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Pancreatic Acinar Atrophy and Digestive Enzyme Deficiency in Dogs

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Is your dog losing weight even though he is eating every morsel of food available? Does he pass loose, foul-smelling stool? Then he may have a condition called exocrine pancreatic insufficiency (EPI). Animals with EPI are unable to produce enough digestive enzymes to properly digest food. Without these digestive enzymes, food passes through the digestive tract basically undigested -- this starves the animal of nutrients essential for survival.

 

One condition that causes the pancreas to stop producing adequate enzymes is pancreatic acinar atrophy (PAA). This occurs because the disease slowly destroys (atrophies) the acinar cells in the pancreas, which are vital for producing digestive enzymes. If a significant amount of pancreatic cells are destroyed (at least 85 percent), your dog may begin to undergo significant weight loss or suffer from bouts of diarrhea.  

 

Heredity and PAA

 

Certain breeds of dog are more commonly afflicted with PAA, such as the German Shepherd, Dachshund, and rough-coated Collie. PAA will also affect dogs in early adulthood, rather than later on in life. And though the reason for the atrophying of pancreatic cells is unknown, genetics may play a role in certain breeds like the German Shepherd.

 

In addition to loose, pale-colored stools, weight loss and a ravenous appetite, dogs with EPI may exhibit periods of increased flatulence (gas). The dog may also be lethargic and have increased rumbling sounds from the abdomen (borborygmus). Certain animals will even resort to eating stools (coprophagia) due to malnutrition.

 

Tests for pancreatic insufficiency are done by taking blood samples from the affected dog and measuring the levels of digestive enzyme in the body. The most commonly performed test is the trypsin-like immunoreactivity (TLI) test, which is typically done on animals that have been fasted for 12 hours. Usually, a history of weight loss and diarrhea, paired with an extreme increase in appetite and a decreased TLI level will indicate EPI.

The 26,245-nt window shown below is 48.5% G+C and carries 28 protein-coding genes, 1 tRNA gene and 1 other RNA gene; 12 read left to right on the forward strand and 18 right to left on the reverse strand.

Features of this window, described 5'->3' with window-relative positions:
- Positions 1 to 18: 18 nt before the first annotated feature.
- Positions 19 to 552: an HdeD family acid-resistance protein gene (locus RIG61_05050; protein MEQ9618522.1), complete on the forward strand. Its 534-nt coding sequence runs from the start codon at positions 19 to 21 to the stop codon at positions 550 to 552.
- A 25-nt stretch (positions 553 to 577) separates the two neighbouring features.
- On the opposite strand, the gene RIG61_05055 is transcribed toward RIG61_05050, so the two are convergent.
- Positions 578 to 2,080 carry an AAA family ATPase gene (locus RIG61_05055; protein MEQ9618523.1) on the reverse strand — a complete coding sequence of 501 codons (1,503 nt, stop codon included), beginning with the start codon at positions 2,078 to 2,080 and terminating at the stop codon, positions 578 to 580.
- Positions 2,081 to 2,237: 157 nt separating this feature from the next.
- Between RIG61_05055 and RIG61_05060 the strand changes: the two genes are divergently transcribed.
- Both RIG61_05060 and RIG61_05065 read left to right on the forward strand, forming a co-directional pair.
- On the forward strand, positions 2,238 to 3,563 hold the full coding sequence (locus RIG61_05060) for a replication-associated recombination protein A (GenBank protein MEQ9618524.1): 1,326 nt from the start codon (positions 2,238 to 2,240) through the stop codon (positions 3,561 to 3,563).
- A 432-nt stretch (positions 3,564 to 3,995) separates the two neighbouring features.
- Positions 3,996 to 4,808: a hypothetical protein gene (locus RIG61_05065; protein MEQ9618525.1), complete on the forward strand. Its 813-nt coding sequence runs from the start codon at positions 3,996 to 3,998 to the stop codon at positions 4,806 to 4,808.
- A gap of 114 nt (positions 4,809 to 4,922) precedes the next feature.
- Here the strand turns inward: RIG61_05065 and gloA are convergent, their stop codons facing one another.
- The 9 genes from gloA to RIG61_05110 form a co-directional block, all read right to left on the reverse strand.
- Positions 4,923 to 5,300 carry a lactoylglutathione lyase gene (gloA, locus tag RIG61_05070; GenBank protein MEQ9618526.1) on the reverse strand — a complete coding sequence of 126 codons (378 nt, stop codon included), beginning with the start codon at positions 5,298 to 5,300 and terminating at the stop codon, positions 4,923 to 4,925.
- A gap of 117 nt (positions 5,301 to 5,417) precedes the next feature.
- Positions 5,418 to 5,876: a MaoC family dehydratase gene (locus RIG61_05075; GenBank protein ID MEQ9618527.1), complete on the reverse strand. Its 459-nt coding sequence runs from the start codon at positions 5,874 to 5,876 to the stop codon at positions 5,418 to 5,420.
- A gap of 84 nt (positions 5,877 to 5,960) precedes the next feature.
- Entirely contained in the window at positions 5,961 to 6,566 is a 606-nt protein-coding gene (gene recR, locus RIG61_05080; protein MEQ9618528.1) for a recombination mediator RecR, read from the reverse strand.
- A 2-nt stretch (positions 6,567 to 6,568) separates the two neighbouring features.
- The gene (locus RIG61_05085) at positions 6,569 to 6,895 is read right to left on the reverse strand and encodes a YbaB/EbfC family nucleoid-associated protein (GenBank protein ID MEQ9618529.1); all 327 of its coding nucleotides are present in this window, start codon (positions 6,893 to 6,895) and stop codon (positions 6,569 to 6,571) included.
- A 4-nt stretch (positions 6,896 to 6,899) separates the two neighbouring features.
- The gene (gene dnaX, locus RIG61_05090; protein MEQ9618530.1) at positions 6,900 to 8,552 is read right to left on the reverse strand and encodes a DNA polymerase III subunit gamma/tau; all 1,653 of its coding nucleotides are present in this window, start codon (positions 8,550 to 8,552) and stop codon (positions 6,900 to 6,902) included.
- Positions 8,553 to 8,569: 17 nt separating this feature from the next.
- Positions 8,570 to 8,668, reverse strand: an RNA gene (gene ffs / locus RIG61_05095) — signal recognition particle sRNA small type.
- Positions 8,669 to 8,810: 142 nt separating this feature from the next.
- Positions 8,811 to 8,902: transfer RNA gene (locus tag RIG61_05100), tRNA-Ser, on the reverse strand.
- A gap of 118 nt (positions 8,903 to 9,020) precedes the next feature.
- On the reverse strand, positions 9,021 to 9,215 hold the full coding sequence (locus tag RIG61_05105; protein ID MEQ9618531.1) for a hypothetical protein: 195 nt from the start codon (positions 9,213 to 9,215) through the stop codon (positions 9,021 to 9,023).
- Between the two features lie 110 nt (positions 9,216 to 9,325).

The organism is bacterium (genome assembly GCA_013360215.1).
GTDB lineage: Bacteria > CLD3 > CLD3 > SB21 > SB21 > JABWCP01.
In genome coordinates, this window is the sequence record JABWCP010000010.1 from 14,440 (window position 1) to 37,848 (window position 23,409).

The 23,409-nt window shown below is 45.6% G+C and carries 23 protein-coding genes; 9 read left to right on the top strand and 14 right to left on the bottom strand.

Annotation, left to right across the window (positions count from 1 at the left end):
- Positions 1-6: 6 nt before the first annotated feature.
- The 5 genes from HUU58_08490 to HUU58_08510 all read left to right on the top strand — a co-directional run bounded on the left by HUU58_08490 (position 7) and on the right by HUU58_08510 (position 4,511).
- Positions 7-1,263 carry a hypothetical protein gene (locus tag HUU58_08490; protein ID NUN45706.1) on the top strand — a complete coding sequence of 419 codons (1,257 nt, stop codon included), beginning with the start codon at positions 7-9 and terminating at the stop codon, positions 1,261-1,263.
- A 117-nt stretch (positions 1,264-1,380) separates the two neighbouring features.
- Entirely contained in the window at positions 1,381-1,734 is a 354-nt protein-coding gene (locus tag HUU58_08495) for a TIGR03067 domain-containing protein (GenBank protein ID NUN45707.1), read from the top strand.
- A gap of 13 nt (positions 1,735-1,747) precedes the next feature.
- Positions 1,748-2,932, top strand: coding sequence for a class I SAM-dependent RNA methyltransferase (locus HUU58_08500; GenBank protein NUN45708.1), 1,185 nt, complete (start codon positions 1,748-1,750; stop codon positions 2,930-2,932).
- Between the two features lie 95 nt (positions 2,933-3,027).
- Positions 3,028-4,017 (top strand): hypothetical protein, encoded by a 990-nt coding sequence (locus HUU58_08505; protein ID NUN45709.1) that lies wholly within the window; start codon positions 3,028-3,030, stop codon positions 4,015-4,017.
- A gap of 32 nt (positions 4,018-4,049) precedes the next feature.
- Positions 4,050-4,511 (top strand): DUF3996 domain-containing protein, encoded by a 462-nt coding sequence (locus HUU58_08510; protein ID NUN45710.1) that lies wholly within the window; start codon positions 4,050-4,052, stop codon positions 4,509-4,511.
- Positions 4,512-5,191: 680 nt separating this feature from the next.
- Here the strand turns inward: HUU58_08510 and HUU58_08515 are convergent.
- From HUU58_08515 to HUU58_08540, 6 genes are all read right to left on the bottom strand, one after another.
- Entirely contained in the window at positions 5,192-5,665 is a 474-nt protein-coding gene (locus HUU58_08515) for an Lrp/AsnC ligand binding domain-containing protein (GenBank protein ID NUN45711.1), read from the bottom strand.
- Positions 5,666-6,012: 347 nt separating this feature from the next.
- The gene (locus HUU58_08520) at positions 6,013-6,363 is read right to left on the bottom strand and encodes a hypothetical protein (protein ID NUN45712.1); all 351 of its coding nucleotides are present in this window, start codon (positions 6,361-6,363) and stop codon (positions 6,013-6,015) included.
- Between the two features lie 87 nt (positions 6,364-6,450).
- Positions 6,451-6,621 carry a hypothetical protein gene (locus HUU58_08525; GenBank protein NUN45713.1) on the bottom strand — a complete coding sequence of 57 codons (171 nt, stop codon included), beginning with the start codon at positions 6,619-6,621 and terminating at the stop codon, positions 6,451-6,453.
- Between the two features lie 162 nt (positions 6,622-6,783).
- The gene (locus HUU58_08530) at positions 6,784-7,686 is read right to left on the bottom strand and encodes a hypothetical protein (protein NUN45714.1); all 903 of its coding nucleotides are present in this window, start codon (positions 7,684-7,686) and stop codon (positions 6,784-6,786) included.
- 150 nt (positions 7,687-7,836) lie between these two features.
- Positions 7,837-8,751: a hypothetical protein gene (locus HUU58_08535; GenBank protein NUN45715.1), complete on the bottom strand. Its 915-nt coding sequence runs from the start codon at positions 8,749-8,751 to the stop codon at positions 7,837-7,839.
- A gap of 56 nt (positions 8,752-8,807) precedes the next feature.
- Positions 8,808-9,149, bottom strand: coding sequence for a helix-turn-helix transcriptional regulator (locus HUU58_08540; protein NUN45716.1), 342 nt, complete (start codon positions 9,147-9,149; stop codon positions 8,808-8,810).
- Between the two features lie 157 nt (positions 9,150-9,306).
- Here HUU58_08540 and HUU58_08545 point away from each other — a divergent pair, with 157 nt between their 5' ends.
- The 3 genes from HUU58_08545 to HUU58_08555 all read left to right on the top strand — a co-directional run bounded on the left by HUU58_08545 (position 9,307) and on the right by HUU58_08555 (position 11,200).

Care and Treatment

 

Dogs diagnosed with EPI due to pancreatic acinar atrophy will require special food supplements for the rest of their lives. These digestive enzyme supplements help your dog break down the food, allowing it to be absorbed by the body.

 

Unfortunately, this in and of itself is not a cure for EPI. This is because there is no way to replace or regenerate the cells in the pancreas once they have been destroyed. However, with proper treatment and the right diet, your dog should begin to have firmer stools within about a week’s time. After a while, he will start to put back on the weight he lost. The appetite should also diminish once the body starts receiving proper nourishment.

 

Your veterinarian will monitor your dog’s progress and assist you in determining an appropriate diet and supplement regimen for him.

 

Prevention of PAA?

 

Currently, there is no known way to prevent the occurrence of pancreatic acinar atrophy in dogs. Research is ongoing to find genetic markers for this disease in affected animals. German Shepherd dogs that are known to have this condition should be surgically sterilized so that they cannot pass the genes to their offspring.

 

Image: AVAVA / via Shutterstock

 

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